I enjoyed this book. It was a lighthearted and funny read. Having said that, I did not find it as funny as Terry Ravenscroft’s books on growing old—Stairlift to Heaven, Further up the Stairlift etc.
Terry Ravenscroft was the writer for many of Britains favourite comedies, such as Alas Smith and Jones. He also wrote for many of our best-known comedians, too.
The West Yorkshire village of Throgley had absolutely nothing going for it, especially when compared to its illustrious neighbouring villages of Wormhole and Boggett. Then the village was bequeathed funds from a local multi-millionaire to build a public convenience in memory of his name. The lavatories, the Sir Jerrold Wainwright Memorial Public Convenience, immediately known affectionately, and appropriately given its function, as ‘Jerry’s’, was quite magnificent. It was to bring riches to the village beyond its wildest dreams. It also brought, along with the riches, Jerry’s commissionaire ex-Regimental Sergeant Major Horn. At which point things began to go pear-shaped.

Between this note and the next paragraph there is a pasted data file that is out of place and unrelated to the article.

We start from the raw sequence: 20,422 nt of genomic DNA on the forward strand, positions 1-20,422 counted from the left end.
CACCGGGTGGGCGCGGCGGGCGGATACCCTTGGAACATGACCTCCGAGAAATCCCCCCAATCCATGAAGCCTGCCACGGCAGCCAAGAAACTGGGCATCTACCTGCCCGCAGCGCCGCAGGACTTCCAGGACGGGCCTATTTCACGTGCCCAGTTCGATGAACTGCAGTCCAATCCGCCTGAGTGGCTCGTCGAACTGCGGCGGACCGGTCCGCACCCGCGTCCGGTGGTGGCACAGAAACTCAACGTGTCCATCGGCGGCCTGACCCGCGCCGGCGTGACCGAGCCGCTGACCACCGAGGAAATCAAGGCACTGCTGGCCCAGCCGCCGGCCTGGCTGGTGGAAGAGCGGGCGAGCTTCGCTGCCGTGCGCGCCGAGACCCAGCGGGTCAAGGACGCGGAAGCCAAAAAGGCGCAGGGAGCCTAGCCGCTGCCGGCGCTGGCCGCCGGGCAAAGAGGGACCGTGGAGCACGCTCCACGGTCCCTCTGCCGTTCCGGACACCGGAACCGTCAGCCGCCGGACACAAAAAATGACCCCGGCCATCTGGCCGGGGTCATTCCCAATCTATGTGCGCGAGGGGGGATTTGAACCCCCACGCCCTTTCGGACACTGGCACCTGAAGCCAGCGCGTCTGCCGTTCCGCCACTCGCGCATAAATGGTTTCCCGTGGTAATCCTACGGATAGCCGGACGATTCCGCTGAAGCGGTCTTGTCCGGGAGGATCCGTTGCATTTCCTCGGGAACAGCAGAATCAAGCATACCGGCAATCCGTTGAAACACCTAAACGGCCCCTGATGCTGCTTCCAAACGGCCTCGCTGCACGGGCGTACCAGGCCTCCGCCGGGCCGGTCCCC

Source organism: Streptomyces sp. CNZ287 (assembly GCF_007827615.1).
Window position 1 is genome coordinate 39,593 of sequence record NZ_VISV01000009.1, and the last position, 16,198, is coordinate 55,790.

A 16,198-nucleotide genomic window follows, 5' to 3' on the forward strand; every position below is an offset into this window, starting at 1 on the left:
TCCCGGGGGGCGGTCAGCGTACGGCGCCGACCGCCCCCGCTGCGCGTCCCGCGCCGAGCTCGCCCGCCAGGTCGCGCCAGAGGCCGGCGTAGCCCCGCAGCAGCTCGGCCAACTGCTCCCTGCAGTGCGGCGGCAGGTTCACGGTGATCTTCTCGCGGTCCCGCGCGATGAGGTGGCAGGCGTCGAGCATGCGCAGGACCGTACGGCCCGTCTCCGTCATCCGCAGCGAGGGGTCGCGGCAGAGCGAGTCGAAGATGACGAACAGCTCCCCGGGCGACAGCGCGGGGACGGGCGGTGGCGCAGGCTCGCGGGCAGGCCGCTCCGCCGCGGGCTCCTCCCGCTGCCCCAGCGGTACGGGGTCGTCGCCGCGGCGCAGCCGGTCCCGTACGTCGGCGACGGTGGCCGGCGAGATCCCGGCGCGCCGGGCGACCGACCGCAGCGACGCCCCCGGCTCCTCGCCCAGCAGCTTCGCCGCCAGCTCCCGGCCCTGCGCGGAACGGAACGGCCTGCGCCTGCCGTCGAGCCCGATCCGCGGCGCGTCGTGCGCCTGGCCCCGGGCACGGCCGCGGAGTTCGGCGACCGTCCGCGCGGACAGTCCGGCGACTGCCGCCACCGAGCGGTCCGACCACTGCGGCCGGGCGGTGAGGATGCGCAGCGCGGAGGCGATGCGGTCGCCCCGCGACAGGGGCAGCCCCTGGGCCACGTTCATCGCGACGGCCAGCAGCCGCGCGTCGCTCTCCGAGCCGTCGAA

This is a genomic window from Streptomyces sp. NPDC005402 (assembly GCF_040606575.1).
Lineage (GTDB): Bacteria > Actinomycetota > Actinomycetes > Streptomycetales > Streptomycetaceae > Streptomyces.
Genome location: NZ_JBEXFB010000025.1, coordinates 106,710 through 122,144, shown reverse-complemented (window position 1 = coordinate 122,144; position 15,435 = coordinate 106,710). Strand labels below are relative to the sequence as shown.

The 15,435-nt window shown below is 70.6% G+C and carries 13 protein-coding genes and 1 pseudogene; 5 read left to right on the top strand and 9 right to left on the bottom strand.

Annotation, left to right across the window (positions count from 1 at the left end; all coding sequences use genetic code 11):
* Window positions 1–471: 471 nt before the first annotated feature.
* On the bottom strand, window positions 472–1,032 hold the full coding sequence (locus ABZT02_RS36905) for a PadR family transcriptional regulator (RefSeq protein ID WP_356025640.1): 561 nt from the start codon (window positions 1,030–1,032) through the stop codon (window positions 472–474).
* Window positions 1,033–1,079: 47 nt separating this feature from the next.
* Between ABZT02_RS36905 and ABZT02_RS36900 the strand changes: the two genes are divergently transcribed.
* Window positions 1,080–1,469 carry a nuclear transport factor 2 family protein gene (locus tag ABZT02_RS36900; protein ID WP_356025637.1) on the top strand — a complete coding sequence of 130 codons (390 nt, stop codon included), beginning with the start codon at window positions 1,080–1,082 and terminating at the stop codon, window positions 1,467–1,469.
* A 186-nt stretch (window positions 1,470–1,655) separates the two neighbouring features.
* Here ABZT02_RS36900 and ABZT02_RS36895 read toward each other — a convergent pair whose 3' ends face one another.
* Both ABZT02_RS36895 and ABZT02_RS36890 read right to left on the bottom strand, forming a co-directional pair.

As a memorial to Sir Jerrold Wainwright, the public conveniences have been built to resemble the Taj Mahal, on his request.
The story is about how the new commissionaire, ex-Regimental Sergeant Major Horn manages to turn what was a highly successful enterprise into a disaster, The now-prosperous village, thanks to Jerry’s, starts to revert to its original nonentity. Something must be done, but what?
There are some excellent characters in this book, from the ex-Sergeant Major to the chiropracter, who has an interesting sideline. They were all well-drawn and larger than life.
On the whole, it was well-written, but there were a few typos and errors in the text.
A good book for when you want a lighthearted novel. It is easy to read and will undoubtedly bring a smile to your face.